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Basically the only time you should use a shortcut rule is when you want to eliminate a redundant question from an interview. For example, if some policies have a condition checking if a person is over 18 years old and others check if a person is over 25 years old. In such cases, an interview may ask for both "Is the person over 18 years old?" and "Is the person over 25 years old?" - obviously if the person is > 25 years old they are also > 18 years old so a shortcut rule can eliminate the "Is the person > 18 years old?" question.
The simple test is: If you have base level attributes that can be determined from another base level attribute AND you want to eliminate redundant questions from an interview, then use use a shortcut rule to determine one base level attribute from another. Also note, this does not imply that the redundant question will always be eliminated (screen flows, relvance of conditions in other rules, etc. may impact which questions are asked and in which order).
Also see the the shortcut rule video on the OPA YouTube Channel: http://www.youtube.com/watch?v=2gjENYCcwWs&list=UUtUHPDCD1EFH_ftnhR_i-dQ&index=4&feature=plcp
It is very, very rare for a shortcut rule to be the best option.
Matt's example above is logically correct, but a much better way to address that particular situation would be to collect 'the person's age' or 'the person's date of birth' (and infer the age from date of birth), and then feed the age into the various rules. This eliminates the need for shortcut rules to trim the interview.
A more classic situation where you may need shortcut rules (but not necessarily depending on how you've structured your rules) is inferring that the person is not pregnant if the person is male, e.g.
the person is not pregnant if
the person is male
The key difference between a regular rule and a shortcut rule is that shortcut rules do not participate in the question search and they only infer in one direction. At runtime this means:
* If the person is male = true --> It will be inferred that ‘the person is not pregnant’.
* If the person is male = false --> Nothing will be inferred, and “Is the person pregnant?” will be asked as a base level question.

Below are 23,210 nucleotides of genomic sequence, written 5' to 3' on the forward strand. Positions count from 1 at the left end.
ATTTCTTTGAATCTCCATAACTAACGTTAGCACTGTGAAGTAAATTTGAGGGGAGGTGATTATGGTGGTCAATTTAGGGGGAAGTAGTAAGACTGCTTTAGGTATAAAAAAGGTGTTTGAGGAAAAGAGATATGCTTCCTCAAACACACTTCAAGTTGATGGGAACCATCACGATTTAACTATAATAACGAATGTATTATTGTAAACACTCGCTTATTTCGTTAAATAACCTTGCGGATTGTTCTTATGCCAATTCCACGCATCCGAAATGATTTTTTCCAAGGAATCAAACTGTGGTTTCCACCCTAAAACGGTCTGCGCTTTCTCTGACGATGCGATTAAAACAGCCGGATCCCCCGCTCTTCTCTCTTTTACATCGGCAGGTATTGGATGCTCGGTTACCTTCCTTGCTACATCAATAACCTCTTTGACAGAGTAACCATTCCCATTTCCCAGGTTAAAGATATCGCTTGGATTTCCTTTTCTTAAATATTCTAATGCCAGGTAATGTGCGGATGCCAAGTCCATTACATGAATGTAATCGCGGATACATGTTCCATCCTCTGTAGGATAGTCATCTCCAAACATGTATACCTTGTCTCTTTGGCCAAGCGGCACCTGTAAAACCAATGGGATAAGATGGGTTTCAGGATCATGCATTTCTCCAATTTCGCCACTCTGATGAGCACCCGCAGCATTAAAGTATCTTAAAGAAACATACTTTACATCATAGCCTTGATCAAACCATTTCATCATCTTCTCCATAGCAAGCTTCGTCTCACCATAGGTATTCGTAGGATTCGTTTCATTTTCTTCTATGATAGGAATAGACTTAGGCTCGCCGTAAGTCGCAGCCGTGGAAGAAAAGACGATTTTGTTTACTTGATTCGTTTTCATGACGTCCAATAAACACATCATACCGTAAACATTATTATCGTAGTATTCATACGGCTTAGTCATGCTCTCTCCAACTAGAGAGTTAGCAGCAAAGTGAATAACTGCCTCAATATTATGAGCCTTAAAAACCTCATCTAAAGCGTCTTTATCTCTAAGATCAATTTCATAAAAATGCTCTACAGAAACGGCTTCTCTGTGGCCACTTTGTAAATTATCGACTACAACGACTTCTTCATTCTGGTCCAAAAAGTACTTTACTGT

My general advice is that if you find yourself wanting to use a shortcut rule, then think again, and think hard about whether there’s a better approach for whatever you’re doing. Shortcut rules should be used sparingly and only when really, really needed.
To, hopefully, add some clarity to short cut rules and how to choose when to use them ...
If you are not using interviews (i.e. Oracle Web Determinations or a custom interface built against the interview service) to interactively collect information, then shortcut rules are irrelevant. Without interactive data collection, the "base" data set is predefined and each transaction will pass the complete set of values to
OPA (in general - omitting more advanced integration designs, etc.)
If using interviews ...
Requirements within a given project will impact your choices regarding shortcut rules. If you have complete freedom to collect information using any questions you choose, then you should almost never require shortcut rules as Jasmine indicated - i.e. ALWAYS collect base level information such as date of birth instead of age, dimensions instead of area, etc. ... in other words the most maintainable policy model and rulebase design over time will be to collect the most basic information from which other information can be deduced or computed. This approach helps to ensure stability in the policy model across rule changes (i.e. you don't have to change the model when "> 25 years old" changes to "born before 1990" in a policy)
If however, your project REQUIRES that your interviews collect certain information in certain ways (e.g. the interface must match existing forms or ask for information readily available, shareable vs. private information, etc) AND the project requirements permit or require that you eliminate the potentially redundant questions when then can be deduced from earlier responses in interviews, then shortcut rules should be used to accomplish these objectives.
The dialog will be more productive (and less likely to get into overly complicated explanations) if it stays focused on when to use a feature rather than trying to understand how the feature works. Hopefully the responses have provided enough information on when shortcut rules may be relevant and when to use them.
If there is a requirement you are trying to address and for which you haven't determined how best to accomplish it, then please describe the requirement / objective and I am sure forum participants will be happy to provide guidance.
In your above rule you mean that if I use shortcut rule then "Is the person pregnant?" will not be asked if "If the person is male = true "?Correct
Can you please explain what is meant by "question search"?What do I mean by "shortcut rules do not participate in the question search"? This means that only forward chaining is in play with a shortcut rule. With regular rules, both forward chaining and backward chaining are in play.
Have a look at these two articles:
Oracle Determinations Engine and the Inference Cycle:
Capture implicit logic in rules: http://docs.oracle.com/html/E27987_01/Content/Writing%20rules/Capture_implicit_logic_in_rules.htm
I don't think you should get too hung up about shortcut rules because most likely you shouldn't be using them anyway. If you focus on shortcut rules, then you're pretty much guaranteed to come up with a bad design for your rulebase.